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Kenart Blog

African Art Outlook for November

Publié dans Events  |  novembre 02, 2019
As interest in contemporary African art continues to grow, we identified several events that are worth visiting in November. From Lagos to San Francisco, we’ve got you covered with a quick guide of what to discover this month. So, we’ve rounded up our favorite events of November featuring African and Africa related art practices and projects.

In Conversation with Lorna Simpson

Publié dans Photography  |  octobre 26, 2019
Lorna Simpson talks to Frieze about her life and work in her Brooklyn studio. Simpson came to prominence in the 1980s through her pioneering approach to conceptual photography, which featured striking juxtapositions of text and staged images and raised questions about the nature of representation, identity, gender, race and history. These concerns are reflected in the artist’s expanding and increasingly multi-disciplinary practice today.

African Photography: Photojournalism, Part 7

Publié dans Photography  |  octobre 12, 2019
South African photographers today live in a previously divided country that still is under construction in the aftermath of the apartheid. They are documenting different aspects of living in communities, villages, and cities on a continent that have gone through many changes and still struggle with complex sociopolitical issues. These photographers explore aspects of justice, violence, social issues, and the struggle or motivation to survive in a place with a broken history that is changing today.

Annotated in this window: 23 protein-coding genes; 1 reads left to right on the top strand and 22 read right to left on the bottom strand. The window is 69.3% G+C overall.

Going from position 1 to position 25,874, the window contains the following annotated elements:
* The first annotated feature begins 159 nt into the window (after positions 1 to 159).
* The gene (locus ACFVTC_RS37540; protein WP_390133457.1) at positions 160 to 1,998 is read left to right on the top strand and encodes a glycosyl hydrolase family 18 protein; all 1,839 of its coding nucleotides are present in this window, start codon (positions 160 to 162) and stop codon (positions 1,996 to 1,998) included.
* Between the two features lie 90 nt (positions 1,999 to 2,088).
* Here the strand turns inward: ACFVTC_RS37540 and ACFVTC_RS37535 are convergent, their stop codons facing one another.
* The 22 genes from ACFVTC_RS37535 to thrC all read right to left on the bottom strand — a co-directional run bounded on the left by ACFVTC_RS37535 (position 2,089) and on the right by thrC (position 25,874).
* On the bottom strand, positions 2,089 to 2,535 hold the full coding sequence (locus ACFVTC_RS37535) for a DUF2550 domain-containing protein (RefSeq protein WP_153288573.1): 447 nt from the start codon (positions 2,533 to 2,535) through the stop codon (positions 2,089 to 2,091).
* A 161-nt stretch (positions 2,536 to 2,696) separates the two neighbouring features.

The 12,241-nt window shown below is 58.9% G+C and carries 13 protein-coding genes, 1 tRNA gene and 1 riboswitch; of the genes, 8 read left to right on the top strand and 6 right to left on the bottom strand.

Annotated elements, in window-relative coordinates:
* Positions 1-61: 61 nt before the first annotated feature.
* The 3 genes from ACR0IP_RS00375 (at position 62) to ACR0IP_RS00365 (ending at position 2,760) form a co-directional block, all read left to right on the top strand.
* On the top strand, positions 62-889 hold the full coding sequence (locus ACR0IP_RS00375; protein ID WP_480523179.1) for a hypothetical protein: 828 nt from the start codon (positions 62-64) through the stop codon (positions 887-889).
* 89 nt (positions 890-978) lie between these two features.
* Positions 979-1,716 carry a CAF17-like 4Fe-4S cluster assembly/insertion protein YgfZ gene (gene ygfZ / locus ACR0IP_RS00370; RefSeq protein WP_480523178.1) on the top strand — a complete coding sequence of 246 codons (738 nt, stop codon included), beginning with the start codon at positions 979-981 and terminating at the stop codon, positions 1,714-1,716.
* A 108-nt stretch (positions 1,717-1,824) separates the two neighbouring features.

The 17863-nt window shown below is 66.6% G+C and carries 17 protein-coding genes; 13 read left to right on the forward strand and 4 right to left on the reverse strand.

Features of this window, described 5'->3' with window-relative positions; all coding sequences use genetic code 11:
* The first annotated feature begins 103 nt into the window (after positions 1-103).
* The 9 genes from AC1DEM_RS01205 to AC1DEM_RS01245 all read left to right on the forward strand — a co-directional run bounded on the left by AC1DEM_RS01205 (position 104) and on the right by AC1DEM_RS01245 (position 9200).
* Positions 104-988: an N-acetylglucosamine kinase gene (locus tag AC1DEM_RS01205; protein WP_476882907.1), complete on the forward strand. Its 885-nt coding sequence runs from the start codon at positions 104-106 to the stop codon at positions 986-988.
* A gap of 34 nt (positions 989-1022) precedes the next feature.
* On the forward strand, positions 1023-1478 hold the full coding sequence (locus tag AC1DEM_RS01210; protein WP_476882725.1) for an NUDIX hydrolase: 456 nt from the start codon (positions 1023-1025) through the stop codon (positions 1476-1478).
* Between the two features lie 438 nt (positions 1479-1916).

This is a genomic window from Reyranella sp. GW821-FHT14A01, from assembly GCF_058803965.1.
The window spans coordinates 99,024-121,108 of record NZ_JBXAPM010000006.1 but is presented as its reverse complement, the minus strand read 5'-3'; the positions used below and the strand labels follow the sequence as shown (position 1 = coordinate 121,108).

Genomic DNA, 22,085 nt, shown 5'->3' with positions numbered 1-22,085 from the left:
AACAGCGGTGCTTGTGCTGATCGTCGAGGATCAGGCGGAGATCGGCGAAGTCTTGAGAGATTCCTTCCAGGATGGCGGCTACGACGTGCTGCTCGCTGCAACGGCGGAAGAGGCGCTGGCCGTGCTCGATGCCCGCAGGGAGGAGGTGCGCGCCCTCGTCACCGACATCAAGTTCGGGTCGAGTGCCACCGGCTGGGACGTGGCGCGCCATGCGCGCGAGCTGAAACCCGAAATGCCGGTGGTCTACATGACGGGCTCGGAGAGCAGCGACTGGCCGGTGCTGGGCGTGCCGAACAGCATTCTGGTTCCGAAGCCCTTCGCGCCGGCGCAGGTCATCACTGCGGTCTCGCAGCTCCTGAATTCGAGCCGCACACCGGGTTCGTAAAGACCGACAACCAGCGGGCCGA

African Art Outlook for October

Publié dans Events  |  octobre 05, 2019
As interest in contemporary African art continues to grow, we identified several events that are worth visiting in October. From Paris to Kinshasa, we’ve got you covered with a quick guide of what to discover this month. So, we’ve rounded up our favorite events of October featuring African and Africa related art practices and projects.

In Conversation with Adebayo Oke-Lawal

Publié dans Design  |  septembre 21, 2019
Adebayo Oke-Lawal tells the story of a young man who was bullied and misunderstood in his youth but who has always dreamed of working in the fashion industry. With few fashion education opportunities available in Nigeria, he persevered in his goal of designing and offering his own clothes. Today he is one of Africa’s most celebrated fashion designers, using fashion to start conversation about masculinity and diversity as well as to battle stereotypes around racial identity.